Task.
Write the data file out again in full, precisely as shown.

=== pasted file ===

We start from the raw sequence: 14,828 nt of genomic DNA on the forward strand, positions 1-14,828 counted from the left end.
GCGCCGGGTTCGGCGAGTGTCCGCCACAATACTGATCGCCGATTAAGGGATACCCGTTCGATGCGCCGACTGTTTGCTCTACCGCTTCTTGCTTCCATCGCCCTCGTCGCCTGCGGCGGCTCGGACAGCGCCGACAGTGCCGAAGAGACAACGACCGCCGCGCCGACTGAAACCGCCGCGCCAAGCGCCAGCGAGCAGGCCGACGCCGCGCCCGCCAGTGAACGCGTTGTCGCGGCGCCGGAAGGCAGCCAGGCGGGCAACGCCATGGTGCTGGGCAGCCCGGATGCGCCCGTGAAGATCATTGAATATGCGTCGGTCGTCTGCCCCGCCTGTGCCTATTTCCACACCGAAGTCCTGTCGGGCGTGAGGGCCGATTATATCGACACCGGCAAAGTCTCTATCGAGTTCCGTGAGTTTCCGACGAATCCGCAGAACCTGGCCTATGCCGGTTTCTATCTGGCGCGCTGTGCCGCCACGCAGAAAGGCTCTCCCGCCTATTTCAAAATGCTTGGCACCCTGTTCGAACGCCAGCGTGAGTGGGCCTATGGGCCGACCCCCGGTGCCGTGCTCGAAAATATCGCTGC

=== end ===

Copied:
We start from the raw sequence: 14,828 nt of genomic DNA on the forward strand, positions 1-14,828 counted from the left end.
GCGCCGGGTTCGGCGAGTGTCCGCCACAATACTGATCGCCGATTAAGGGATACCCGTTCGATGCGCCGACTGTTTGCTCTACCGCTTCTTGCTTCCATCGCCCTCGTCGCCTGCGGCGGCTCGGACAGCGCCGACAGTGCCGAAGAGACAACGACCGCCGCGCCGACTGAAACCGCCGCGCCAAGCGCCAGCGAGCAGGCCGACGCCGCGCCCGCCAGTGAACGCGTTGTCGCGGCGCCGGAAGGCAGCCAGGCGGGCAACGCCATGGTGCTGGGCAGCCCGGATGCGCCCGTGAAGATCATTGAATATGCGTCGGTCGTCTGCCCCGCCTGTGCCTATTTCCACACCGAAGTCCTGTCGGGCGTGAGGGCCGATTATATCGACACCGGCAAAGTCTCTATCGAGTTCCGTGAGTTTCCGACGAATCCGCAGAACCTGGCCTATGCCGGTTTCTATCTGGCGCGCTGTGCCGCCACGCAGAAAGGCTCTCCCGCCTATTTCAAAATGCTTGGCACCCTGTTCGAACGCCAGCGTGAGTGGGCCTATGGGCCGACCCCCGGTGCCGTGCTCGAAAATATCGCTGC